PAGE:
Review Summary: Nothing in particular.
Brian Carroll’s post-2010 output, apart from Electric Sea
(the heartfelt sequel to Electric Tears
), is comprised entirely of albums from his massive Pikes
series. Out of the Attic
is the third Pike released in 2016, and the 222nd (!) entry overall. Following the standard most of the other Pikes adhere to, Out of the Attic
solely features Buckethead accompanied by programmed percussion. It is also a concise affair, clocking in at just under 30 minutes. This particular record is a display of his guitar-centric alternative metal. Sonically, it’s very reminiscent of Cuckoo Clocks of Hell
and Albino Slug
, two earlier releases from Carroll.
For people that attempt (and fail) to keep up with his new music, it is widely understood that his ability to write decent riffs at this rate is inhuman. There’s a fair number of positive aspects about this album. It’s been a long time since the drums have come close to sounding organic. The snare drum is brighter and more dynamic, giving off a vibe that someone is behind the kit. For newer listeners, the guitar playing is also very impressive. From the blistering shred on “Out of the Attic” and “Dank Dungeon”, to the dissonant tapping sections on “Perilous Garden”, there are quite a few leads for the listener to digest.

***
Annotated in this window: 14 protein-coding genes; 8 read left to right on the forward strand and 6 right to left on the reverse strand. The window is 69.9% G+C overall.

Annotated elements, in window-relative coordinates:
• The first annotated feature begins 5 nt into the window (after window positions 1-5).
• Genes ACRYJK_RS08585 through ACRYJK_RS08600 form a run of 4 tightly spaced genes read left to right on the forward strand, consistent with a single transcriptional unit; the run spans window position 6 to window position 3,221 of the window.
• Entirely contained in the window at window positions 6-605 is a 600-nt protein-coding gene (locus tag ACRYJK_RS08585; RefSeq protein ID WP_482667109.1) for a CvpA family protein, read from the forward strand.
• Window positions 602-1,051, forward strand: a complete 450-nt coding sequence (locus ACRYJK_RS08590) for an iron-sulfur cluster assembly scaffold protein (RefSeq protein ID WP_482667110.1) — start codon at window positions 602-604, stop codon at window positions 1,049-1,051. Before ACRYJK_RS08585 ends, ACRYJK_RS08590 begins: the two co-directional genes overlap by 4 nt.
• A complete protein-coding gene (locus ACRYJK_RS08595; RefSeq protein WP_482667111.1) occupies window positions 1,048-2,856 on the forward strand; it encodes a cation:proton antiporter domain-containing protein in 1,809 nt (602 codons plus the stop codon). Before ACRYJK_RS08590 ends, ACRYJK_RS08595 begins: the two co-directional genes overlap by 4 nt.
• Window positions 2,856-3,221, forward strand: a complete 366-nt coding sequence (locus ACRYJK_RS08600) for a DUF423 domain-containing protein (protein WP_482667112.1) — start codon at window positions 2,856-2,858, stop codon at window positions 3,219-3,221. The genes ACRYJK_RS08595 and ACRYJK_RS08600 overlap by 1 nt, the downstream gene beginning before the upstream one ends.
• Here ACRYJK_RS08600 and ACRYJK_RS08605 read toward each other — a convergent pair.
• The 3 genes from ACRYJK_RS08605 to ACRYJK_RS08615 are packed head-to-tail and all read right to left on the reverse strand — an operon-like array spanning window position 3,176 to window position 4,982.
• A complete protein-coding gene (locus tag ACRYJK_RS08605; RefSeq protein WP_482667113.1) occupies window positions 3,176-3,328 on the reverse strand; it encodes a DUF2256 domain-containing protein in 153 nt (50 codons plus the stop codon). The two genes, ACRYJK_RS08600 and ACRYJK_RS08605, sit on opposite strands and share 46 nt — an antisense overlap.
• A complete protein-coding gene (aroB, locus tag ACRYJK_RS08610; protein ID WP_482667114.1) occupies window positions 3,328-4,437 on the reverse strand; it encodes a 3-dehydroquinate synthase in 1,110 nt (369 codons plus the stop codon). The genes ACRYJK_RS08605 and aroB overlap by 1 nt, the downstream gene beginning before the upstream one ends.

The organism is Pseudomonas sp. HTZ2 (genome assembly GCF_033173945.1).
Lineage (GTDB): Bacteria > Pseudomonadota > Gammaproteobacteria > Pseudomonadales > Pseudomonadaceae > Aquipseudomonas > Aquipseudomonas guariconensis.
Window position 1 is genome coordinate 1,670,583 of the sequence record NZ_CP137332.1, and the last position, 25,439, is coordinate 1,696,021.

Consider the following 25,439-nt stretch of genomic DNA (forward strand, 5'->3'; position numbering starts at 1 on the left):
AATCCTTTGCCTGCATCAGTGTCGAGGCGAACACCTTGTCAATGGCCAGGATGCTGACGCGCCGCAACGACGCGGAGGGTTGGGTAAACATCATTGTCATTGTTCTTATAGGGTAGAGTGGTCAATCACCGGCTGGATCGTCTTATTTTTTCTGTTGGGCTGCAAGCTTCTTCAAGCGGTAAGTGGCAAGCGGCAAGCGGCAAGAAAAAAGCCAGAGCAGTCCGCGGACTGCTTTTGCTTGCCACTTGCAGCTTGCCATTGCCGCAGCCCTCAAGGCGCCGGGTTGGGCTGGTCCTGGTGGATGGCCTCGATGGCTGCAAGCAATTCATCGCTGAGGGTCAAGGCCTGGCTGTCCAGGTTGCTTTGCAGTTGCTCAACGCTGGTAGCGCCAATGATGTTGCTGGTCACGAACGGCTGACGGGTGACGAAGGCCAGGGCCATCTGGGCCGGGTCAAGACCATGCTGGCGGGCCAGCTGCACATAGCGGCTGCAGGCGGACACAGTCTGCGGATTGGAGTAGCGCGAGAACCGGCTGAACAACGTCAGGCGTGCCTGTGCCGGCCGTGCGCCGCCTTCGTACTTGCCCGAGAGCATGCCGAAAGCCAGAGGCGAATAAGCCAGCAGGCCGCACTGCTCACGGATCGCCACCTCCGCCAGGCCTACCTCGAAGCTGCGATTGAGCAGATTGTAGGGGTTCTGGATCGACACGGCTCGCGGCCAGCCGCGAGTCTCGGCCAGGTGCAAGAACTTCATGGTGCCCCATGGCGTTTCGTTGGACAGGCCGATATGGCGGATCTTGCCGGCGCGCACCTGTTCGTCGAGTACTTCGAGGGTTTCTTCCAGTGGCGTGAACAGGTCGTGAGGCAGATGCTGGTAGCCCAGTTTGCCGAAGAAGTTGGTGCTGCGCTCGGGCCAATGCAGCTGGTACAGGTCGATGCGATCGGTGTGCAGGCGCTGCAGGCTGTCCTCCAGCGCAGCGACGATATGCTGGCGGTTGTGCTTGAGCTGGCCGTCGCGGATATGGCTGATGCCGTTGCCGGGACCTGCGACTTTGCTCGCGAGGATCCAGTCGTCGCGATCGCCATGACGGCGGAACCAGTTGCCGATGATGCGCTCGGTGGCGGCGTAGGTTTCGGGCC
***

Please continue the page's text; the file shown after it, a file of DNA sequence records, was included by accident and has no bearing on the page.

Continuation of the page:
This all sounds great, but with the rate at which these albums are being released, it’s safe to say that Out of the Attic
will only be listened to by hardcore Buckethead fans. Unfortunately, for people that have heard even a small fraction of his output, there isn’t really anything exciting here. While the title track has brief flashes of quality nu-metal riffing, it just plods on and devolves into one of his worse 10+ minute jam tracks, even containing a section that sounds lifted from “Soothsayer”. Anything else interesting that occurs, like the cool hammer-on/pull-off riff in “Dank Dungeon”, or the fun killswitch play on “Giant Jellyfish”, are performed in an incredibly disjoined manner or overrun by recycled metal riffs (see: “Gloom”).
It’s hard to recommend Out of the Attic
. While it has redeeming qualities, he’s cooked up better batches of songs in this vein many times before. The Cuckoo Clocks of Hell
, and even Albino Slug
all have more thought put into them. Structurally, almost all the tracks are constructed very haphazardly. This Pike makes any long-time listener long for another collaboration with Brain or Travis Dickerson, which have produced great albums like Population Override
, Bucketheadland 2
, and Dragons of Eden
. The potential found in most of the Pikes hints at consistency. Even if he condensed his yearly output to his pre-2011 levels, which was still quite prolific, there would be a massive upshift in quality.